Project in mind?
Please call us now on
+44 (0)1384 563356
Email your enquiry to
Forging refers to the forming and manipulation of metal through the use of directed compressive forces.
We primarily specialise in hot upset forging by using numerous on-site forging processes detailed below. Offering superior strength through compressed material grain flow, forged components are used in many industries worldwide.
Please contact us today for more information, our technical department can advise the best forging process suitable for your components.
The Upset Forging Process
Upset Forging is accomplished by holding pre-heated material between grooved dies, commonly known as ‘grip dies’. Pressure is then applied to the end of the bar in the direction of its axis.
The Heading Tool upsets the end of the bar by displacing the heated metal within a cavity. It’s not uncommon to have several upsetting operations on one die set, gradually forming the bar to its required shape.
The Drop Forging Process
The Drop Forging Process also referred to as Closed Die Forging, is a process that manipulates a heated metal bar, pre-form shape, or billet within the wall cavity of two dies.
This process is also referred to as impression die forging.
The impression for the forging can be in either die or divided between a top and bottom die, as shown in our illustration.
During this process, the material grain structure becomes compressed and aligned to the required component shape. This greatly improves strength and resilience.
Components manufactured using the drop forging process are stronger than their equivalent machined from solid or cast parts.
The Horizontal Counterblow Process
Counterblow forging machines operate on the basis that two bodies of equal mass are accelerated towards each other at the same speed. When they collide the reaction forces are equal and opposite to each other concentrating the complete absorption of energy within the bodies themselves. When forging stock is placed between the bodies, it is deformed by the impact energy created by the blow.
The impact energy is pre-set and is regulated by precise timing controls to provide consistent energy levels for metal deformation. Savings are made because only the required amount of energy is used for the size and complexity of the product being manufactured.
The Open Die Forging Process
Open Die Forging is one of the oldest forms of manufacturing, using traditional blacksmith methods to manipulate and refine grain flow.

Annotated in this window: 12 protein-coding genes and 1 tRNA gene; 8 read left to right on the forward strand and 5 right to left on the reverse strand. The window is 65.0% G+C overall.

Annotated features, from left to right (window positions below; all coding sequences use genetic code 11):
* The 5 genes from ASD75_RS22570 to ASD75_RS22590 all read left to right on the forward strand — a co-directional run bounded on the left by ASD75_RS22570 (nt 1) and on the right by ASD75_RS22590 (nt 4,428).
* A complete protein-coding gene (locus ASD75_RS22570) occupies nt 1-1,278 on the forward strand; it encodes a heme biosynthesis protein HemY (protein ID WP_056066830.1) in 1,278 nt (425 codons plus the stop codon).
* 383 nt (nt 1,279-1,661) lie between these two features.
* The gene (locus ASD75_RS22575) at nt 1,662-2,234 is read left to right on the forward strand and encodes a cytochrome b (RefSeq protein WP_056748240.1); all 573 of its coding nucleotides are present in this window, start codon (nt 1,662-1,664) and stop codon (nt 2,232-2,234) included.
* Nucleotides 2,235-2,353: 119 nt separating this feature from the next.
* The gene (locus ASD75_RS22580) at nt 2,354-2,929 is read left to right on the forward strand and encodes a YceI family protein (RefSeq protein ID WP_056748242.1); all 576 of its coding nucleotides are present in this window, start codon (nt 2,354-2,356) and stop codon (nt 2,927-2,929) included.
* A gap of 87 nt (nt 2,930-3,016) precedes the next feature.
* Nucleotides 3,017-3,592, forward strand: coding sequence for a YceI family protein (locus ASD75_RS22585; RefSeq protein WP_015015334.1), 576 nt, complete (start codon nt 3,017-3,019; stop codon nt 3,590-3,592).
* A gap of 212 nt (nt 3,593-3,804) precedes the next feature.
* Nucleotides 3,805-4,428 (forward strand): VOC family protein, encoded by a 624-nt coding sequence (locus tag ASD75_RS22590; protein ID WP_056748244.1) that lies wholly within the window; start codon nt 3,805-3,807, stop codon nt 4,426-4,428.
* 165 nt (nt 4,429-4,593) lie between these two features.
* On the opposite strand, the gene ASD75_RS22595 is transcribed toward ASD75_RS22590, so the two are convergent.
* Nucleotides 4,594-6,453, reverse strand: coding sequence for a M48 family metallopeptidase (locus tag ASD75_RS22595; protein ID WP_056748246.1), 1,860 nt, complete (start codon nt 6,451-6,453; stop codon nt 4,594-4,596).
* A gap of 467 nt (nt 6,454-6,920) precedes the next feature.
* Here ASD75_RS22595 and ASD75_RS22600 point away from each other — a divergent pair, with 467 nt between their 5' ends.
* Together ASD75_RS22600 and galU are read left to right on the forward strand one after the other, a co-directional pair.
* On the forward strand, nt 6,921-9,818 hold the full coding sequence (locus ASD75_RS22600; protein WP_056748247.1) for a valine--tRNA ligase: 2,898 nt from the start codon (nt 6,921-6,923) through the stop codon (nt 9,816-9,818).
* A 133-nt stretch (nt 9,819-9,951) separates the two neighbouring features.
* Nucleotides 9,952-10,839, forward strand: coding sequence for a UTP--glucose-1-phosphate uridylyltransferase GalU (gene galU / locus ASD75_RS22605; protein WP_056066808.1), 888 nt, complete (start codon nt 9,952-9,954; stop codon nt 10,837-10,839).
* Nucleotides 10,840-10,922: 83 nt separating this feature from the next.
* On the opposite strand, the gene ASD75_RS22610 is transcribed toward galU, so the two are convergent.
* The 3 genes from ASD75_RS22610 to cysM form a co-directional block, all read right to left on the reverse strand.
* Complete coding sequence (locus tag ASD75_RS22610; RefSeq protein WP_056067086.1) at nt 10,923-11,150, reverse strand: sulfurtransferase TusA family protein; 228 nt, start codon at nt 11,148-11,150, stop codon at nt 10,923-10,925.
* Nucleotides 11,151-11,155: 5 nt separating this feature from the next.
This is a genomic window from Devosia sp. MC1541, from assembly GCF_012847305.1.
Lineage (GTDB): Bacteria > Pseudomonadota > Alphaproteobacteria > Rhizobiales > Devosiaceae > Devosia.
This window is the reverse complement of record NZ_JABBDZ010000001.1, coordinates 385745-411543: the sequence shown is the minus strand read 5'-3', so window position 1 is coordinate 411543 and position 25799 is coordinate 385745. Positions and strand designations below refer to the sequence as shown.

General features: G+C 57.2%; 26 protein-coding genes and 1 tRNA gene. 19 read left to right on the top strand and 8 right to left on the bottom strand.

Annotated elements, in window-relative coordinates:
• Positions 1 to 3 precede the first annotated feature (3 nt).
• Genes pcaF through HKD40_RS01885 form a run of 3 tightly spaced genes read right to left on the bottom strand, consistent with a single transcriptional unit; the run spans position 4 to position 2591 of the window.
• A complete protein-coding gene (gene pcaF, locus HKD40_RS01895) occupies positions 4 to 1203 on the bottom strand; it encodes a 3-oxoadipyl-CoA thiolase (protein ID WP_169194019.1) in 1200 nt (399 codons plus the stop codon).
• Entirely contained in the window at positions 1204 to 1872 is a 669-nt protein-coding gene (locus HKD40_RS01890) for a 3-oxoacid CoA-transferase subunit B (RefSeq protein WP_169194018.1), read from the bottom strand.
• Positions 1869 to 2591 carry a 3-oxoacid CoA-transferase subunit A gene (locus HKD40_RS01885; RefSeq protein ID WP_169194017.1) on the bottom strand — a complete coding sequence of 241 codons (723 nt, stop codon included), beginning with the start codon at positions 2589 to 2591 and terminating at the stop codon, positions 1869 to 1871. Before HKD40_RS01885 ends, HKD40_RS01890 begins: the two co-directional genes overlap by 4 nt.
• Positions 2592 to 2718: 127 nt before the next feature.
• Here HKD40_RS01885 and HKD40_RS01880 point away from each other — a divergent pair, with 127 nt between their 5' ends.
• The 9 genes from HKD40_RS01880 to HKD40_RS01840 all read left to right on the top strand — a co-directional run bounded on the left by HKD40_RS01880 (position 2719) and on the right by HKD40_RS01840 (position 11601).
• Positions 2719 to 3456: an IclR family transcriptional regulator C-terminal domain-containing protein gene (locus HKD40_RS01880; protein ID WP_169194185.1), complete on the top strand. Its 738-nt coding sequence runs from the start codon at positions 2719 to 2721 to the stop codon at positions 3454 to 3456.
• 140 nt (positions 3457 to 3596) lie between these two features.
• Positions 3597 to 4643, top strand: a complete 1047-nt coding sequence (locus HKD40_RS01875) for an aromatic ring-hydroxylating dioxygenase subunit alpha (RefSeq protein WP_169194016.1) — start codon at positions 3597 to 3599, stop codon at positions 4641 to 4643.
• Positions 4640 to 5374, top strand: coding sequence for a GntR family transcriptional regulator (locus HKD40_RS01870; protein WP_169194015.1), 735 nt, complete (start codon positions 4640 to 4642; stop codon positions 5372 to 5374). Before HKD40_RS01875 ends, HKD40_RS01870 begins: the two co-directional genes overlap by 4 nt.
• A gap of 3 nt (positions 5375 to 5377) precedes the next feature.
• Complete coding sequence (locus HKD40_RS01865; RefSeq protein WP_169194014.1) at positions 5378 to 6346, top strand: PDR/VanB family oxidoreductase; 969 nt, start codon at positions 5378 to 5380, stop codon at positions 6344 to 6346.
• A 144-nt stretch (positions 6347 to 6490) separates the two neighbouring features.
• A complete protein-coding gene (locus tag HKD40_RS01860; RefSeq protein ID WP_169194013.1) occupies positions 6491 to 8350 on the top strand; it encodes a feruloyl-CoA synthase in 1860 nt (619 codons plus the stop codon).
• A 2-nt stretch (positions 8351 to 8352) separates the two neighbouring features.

The billet is heated above the recrystallization temperature, ranging from 1000°C to 1300°C for steel, and gradually shaped by skilful hammering or pressing of the workpiece to create the desired shape.
This process elongates and compresses the grain flow as shown in our illustration, improving the mechanical properties to add strength and resilience.
Open die forgings are commonly selected where conventional forging processes are not suitable, such as limitations due to size and complexity, and are typically machine finished to the final desired shape. In some scenarios, the material grain flow is still broken and exposed during the machining process but the final component still benefits from grain flow compression.
The Swaging Process
The Swaging process typically involves working solid or tubular material in the cold or heated form to reduce the diameter, produce a taper, add a point, or other desired shape.
With rotary-based swaging machines, two or four split swaging dies are used to hammer a round workpiece into a smaller diameter, as shown in our illustration. This process is usually called rotary swaging or radial forging and can operate up to 2,000 motions a minute.
We also have in-house forming methods that can be adapted to perform a swaging process where conventional processes are not suitable. For example, reducing solid flats to form a round bar section at one end.
Forging hammers operate using a vertical ram. When it moves in a downwards stroke it exerts a striking force, against a stationary component of the anvil, near the base of the hammer. This is the most common production process for Closed Die Forging, using repeated blows to obtain a filled cavity. The impression for the forging can be in either die or divided between a top and bottom die, shown in the diagram above.
Forging presses incorporate a vertical ram which exerts a controlled squeezing action on the workpiece in contrast with repeated blows of a hammer forging.
In general, presses can produce all types of forgings produced on hammers, with the advantage of forging alloys with moderate ductility that would commonly shatter under the blows of a hammer.